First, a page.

Pearl Harbor survivor Ray Chavez (center) on December 07, 2016 in Honolulu. Photo by Craig T. Kojima - Pool/Getty Images

Ray Chavez, the nation’s oldest surviving veteran of the attack on Pearl Harbor, died in his sleep Wednesday morning at the age of 106, The San Diego Union-Tribune reports.

Why it matters: Chavez joined the Navy in 1938, at 27 years old, and was assigned to the minesweeper USS Condor at Pearl Harbor. His crew spotted a Japanese submarine early on the morning of the Japanese bombing raid. The Pearl Harbor Survivors Association once had 58,000 members, now there are fewer than 200.

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How cities can come back stronger from the coronavirus pandemic

Illustration: Annelise Capossela/Axios

Cities ravaged by the coronavirus pandemic have a chance to come back stronger — and more equitable — than they were before, if they're willing to get creative in the way they think about budgeting, public services and infrastructure.

Why it matters: Making smart decisions now can help build more equitable, livable cities that will also be better equipped to weather public health crises. But if local leaders simply default to old habits, they'll entrench inequities that the pandemic has exploited and made worse.

2 hours ago - Health

U.S., Canada and U.K. accuse Russia of trying to steal coronavirus vaccine research

Russian President Vladimir Putin. Photo: Alexei Druzhinin\TASS via Getty Images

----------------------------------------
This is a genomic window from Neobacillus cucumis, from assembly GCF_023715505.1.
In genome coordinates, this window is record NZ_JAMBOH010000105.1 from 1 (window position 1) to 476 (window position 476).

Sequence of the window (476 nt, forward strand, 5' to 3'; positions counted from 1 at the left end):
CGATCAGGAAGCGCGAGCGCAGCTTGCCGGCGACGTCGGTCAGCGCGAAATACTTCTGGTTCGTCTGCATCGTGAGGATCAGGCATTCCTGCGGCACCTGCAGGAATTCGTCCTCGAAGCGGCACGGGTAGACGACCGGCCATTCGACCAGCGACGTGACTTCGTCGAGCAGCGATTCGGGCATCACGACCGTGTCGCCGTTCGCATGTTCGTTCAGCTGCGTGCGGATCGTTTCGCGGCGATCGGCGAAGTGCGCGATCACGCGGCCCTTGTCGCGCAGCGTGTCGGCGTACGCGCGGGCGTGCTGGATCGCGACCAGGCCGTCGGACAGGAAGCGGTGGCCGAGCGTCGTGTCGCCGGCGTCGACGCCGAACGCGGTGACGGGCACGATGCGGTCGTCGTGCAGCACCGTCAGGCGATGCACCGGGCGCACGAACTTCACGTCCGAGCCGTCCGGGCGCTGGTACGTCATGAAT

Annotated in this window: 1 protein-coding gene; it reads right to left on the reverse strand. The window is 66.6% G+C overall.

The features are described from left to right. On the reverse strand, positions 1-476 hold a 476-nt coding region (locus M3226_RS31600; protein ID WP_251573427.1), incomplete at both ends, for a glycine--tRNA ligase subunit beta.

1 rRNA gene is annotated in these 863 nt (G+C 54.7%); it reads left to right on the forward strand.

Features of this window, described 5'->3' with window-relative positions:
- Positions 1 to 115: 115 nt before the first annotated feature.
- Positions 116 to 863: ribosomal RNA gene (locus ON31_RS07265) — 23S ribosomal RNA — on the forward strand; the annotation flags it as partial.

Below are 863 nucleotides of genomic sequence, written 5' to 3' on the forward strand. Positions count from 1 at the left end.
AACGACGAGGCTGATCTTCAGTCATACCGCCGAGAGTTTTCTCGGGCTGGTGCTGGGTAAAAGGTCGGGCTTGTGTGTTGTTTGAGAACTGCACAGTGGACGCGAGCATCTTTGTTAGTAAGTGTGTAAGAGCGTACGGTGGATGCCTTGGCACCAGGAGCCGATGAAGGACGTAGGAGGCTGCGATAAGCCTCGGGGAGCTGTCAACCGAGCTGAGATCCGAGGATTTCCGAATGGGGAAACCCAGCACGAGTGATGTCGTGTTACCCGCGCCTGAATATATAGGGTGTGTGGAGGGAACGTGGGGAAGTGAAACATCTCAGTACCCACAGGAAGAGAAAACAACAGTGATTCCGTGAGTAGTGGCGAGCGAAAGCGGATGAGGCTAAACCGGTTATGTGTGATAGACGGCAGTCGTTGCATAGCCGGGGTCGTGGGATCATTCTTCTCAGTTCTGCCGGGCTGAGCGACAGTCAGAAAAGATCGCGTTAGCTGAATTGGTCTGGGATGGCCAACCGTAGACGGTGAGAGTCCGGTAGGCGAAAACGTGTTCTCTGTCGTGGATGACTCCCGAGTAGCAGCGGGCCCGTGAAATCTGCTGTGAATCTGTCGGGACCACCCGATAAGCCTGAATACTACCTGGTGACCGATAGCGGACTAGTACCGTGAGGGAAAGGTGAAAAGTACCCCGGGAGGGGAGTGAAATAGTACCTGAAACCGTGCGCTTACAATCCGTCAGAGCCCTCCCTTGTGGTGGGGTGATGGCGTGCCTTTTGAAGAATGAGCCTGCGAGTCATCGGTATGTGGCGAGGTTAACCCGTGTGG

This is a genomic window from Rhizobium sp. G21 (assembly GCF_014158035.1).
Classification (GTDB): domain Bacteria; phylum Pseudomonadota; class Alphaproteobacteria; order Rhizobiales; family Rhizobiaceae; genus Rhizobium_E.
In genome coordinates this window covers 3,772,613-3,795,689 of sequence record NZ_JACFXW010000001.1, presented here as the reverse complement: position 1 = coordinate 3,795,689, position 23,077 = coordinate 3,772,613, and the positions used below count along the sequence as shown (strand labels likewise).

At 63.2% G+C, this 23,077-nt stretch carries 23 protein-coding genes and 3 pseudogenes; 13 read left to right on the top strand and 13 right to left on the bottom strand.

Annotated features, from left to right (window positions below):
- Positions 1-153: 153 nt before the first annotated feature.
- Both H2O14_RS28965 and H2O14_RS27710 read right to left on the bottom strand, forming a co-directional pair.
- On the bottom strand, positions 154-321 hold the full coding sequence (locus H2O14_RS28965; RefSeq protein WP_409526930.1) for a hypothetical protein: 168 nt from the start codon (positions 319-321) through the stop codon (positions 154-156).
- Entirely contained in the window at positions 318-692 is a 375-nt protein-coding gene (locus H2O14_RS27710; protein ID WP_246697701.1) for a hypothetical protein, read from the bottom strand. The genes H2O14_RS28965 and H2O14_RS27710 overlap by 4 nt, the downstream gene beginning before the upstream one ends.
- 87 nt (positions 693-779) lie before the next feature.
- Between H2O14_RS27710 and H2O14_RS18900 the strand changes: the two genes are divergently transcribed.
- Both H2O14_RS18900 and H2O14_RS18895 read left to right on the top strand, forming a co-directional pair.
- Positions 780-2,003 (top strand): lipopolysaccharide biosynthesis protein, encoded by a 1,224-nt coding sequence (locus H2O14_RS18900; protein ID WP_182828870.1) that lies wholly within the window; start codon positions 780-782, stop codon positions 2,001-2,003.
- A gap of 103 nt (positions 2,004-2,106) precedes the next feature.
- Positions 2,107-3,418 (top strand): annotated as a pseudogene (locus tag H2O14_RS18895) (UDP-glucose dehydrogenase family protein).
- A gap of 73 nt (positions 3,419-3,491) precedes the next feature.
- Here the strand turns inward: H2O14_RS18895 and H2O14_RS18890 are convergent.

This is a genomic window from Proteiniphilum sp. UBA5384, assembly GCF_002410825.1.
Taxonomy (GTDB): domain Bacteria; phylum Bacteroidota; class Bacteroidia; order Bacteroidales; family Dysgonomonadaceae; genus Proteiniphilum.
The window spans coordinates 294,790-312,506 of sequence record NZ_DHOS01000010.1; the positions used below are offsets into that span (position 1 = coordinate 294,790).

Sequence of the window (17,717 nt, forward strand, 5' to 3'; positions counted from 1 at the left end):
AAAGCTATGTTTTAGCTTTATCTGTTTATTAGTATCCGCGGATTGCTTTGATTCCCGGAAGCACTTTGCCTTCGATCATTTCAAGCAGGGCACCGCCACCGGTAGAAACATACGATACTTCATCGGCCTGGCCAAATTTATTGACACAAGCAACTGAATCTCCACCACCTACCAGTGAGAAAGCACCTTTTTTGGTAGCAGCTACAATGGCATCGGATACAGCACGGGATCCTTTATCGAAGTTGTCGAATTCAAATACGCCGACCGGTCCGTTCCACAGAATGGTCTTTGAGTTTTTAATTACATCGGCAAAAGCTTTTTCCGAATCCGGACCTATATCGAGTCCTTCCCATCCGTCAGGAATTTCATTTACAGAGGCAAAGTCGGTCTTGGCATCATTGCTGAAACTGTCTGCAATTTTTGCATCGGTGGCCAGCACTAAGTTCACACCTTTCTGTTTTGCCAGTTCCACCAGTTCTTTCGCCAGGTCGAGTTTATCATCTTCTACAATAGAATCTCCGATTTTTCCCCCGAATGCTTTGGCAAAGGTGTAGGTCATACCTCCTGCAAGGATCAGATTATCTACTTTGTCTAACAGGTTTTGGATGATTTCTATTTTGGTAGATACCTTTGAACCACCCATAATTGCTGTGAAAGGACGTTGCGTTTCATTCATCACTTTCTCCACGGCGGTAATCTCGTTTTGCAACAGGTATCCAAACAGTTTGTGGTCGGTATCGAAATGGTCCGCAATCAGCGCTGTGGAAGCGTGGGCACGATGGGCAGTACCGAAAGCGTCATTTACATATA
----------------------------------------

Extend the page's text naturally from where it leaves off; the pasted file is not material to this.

Hackers associated with Russian intelligence services are trying to steal information from researchers involved in coronavirus vaccine development, according to a joint advisory by U.K., U.S. and Canadian authorities published Thursday.

The big picture: This isn't the first time a foreign adversary has been accused of attempting to steal COVID-19-related research. U.S. officials in May announced an uptick in Chinese-government affiliated hackers targeting medical research and other facilities in the U.S. for data on a potential cure or effective treatments to combat the virus.

M&A activity falls despite early coronavirus fears

Illustration: Aïda Amer/Axios

In April, several prominent Democrats proposed a moratorium on large mergers and acquisitions. Their argument was that the pandemic would embolden the strong to pounce on the weak, thus reducing competition.

Fast forward: The moratorium never materialized. Nor did the M&A feeding frenzy.